So, Now Dogs Come From Central Asia?

We all know that dogs come from wolves – but that is maybe all we can agree on.

Today, researchers from Cornell University have released a report stating dogs’ origins can be traced to Central Asia.

Headed by Laura M. Shannon and Adam R. Boyko, scientists looked a huge sample of dogs – both purebreds and street pups. More than 4,500 dogs DNA was analyzed from 161 breeds and 549 homeless dogs in 38 countries.

While the street dogs only made up a small percentage of the sample. this group provided important data (Approximately 75 percent of the world’s 1 billion dogs are living on the street.) “The fact that we looked at so many village dogs from so many different regions, we were able to narrow in on the patterns of diversity in these indigenous dogs,” Dr. Boyko told BBC News.

Related: Are We Teaching Our Dogs to Be Lazy?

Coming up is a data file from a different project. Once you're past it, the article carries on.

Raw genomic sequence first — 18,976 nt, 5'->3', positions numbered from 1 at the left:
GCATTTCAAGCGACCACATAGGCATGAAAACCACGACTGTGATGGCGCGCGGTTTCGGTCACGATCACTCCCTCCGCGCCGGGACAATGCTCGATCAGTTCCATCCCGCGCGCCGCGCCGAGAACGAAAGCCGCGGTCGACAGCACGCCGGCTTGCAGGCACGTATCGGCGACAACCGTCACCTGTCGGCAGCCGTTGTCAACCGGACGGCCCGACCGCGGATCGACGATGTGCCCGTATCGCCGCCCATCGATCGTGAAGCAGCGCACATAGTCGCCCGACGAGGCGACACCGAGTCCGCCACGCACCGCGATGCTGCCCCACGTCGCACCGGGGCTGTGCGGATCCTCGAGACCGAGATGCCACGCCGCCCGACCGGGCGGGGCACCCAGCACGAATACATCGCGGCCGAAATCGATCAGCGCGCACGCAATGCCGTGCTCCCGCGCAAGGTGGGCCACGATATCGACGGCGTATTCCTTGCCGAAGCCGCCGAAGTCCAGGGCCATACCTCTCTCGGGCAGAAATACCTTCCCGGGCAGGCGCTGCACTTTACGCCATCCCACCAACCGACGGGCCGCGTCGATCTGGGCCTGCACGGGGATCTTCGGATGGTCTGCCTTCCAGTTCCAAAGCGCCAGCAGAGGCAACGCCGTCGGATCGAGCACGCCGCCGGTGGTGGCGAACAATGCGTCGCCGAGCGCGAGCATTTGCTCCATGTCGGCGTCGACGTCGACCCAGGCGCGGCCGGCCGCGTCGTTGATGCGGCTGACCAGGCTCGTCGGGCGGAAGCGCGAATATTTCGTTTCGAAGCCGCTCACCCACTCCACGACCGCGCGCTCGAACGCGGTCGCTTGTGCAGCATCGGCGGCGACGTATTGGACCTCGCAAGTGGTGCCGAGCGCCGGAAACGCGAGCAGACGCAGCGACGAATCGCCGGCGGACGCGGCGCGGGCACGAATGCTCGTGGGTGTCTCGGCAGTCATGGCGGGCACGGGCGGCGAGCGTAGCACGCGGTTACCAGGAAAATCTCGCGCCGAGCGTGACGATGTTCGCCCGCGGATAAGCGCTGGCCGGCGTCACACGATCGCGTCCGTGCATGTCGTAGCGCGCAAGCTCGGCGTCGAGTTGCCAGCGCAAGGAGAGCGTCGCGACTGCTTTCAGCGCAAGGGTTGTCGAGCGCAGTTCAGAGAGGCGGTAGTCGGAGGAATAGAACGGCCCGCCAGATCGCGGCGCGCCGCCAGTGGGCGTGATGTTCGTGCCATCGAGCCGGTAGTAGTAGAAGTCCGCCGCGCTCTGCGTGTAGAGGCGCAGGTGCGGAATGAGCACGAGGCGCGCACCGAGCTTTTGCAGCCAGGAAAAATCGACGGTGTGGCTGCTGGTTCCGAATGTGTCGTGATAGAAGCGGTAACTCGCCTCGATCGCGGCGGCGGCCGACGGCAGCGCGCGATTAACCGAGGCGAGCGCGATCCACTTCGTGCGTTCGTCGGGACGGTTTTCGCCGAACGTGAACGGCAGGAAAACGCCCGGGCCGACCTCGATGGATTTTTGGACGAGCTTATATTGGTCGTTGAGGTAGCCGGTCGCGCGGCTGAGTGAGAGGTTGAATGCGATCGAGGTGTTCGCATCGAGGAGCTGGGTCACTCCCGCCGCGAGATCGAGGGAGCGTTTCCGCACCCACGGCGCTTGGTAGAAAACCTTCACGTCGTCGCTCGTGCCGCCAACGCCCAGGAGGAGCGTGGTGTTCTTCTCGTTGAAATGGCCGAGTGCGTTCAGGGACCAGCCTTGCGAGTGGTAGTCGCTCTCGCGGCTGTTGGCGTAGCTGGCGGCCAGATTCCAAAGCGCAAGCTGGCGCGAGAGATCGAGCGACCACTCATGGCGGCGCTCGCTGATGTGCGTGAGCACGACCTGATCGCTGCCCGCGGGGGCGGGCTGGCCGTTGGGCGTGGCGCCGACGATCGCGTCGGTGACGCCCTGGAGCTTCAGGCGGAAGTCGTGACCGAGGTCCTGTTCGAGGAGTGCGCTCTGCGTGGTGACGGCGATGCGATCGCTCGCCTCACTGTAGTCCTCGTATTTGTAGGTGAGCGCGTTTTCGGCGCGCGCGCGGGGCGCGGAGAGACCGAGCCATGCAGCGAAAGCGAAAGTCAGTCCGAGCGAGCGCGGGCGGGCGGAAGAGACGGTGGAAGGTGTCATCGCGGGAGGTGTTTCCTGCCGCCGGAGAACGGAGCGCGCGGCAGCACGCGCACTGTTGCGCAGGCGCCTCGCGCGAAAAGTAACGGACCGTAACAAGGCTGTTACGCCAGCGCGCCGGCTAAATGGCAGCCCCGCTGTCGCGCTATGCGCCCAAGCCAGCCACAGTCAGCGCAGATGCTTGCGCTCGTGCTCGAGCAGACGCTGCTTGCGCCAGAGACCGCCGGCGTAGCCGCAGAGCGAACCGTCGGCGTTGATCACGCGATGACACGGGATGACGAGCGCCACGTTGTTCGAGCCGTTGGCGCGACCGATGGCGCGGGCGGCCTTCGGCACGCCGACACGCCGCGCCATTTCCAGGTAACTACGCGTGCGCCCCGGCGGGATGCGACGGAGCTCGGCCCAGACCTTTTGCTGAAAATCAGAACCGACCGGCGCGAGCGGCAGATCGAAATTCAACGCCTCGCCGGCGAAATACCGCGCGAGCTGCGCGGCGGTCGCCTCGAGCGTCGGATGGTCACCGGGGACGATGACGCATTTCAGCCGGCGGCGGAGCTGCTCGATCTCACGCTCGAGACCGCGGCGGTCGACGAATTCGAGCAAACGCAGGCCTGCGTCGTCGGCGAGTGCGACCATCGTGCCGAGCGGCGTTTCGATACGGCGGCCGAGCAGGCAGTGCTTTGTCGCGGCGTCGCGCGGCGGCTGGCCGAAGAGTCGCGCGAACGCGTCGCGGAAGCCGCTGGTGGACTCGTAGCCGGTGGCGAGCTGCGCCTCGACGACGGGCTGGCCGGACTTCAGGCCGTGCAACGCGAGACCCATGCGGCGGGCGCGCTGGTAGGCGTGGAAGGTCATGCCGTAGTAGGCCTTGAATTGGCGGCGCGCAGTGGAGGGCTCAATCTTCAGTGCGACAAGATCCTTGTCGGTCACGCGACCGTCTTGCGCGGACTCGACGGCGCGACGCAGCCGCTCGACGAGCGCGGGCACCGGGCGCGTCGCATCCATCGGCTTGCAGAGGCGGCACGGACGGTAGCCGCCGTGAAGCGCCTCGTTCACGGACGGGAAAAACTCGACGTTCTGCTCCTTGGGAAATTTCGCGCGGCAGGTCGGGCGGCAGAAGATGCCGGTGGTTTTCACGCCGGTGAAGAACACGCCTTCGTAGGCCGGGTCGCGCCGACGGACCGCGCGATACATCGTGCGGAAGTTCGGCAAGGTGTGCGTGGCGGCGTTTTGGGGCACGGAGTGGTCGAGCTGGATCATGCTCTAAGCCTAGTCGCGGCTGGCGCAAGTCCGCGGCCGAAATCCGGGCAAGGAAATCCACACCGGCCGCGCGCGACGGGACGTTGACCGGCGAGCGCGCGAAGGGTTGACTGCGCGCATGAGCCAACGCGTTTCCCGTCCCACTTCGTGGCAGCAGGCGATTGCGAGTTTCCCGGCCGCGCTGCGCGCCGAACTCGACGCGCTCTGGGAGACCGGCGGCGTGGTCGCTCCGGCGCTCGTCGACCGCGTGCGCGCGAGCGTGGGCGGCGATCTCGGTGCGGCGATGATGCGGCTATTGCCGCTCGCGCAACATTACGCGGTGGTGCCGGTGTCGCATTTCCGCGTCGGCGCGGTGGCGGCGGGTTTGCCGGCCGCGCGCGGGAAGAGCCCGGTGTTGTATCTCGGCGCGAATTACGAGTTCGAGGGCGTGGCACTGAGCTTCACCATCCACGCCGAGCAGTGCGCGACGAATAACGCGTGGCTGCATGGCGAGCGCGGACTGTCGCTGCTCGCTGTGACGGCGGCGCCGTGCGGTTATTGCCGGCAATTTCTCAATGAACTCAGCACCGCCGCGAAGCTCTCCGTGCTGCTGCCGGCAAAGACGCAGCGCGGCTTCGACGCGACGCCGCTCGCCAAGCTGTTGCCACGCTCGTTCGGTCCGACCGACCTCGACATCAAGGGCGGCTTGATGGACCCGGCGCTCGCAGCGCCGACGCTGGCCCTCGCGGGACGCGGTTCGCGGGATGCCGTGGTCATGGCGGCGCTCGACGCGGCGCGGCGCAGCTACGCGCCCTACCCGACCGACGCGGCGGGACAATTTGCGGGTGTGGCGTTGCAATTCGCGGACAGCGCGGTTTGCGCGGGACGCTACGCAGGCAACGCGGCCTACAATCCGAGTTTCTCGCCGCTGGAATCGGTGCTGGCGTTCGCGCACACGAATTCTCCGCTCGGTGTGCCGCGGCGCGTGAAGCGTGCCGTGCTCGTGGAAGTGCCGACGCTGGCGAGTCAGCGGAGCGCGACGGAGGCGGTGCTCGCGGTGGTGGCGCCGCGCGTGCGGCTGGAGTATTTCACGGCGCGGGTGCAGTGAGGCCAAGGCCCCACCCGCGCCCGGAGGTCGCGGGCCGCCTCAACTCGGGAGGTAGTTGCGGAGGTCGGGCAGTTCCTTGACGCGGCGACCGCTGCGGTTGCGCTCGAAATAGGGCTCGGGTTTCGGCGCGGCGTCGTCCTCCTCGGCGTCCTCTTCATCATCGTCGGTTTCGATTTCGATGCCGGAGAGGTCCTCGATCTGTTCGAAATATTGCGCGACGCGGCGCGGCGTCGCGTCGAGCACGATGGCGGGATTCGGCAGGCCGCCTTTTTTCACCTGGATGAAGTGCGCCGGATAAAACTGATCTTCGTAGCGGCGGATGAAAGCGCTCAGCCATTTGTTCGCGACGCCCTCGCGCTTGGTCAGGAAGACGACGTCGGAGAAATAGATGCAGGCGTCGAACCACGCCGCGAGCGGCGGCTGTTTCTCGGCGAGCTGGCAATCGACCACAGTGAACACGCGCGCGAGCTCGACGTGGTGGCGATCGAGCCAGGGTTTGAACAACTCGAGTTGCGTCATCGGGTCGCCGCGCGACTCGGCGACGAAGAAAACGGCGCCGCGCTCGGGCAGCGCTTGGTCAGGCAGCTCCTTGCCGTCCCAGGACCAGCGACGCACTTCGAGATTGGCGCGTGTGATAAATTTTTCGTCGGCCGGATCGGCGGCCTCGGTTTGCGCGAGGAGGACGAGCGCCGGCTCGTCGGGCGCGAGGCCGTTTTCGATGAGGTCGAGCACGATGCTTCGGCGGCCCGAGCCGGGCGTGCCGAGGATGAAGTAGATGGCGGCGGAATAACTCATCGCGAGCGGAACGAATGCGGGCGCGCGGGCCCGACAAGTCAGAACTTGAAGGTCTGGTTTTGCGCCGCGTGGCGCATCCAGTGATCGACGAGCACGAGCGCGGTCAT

To get these samples, Dr. Bokyo traveled to all the countries and said that he usually didn’t have too much trouble street dogs.“The great thing about working with dogs is that if you show up with food you don’t usually have trouble recruiting subjects. Usually,” he told The New York Times. He added: “We showed up in Puerto Rico at a fishing village and the dogs turned up their noses at roast beef sandwiches. They were used to eating fish entrails.”

This latest research contradicts past finding, which have stated dogs come from a number of places – Europe, Siberia and Middle East to name a few.


Image via Flickr/Noah Wood

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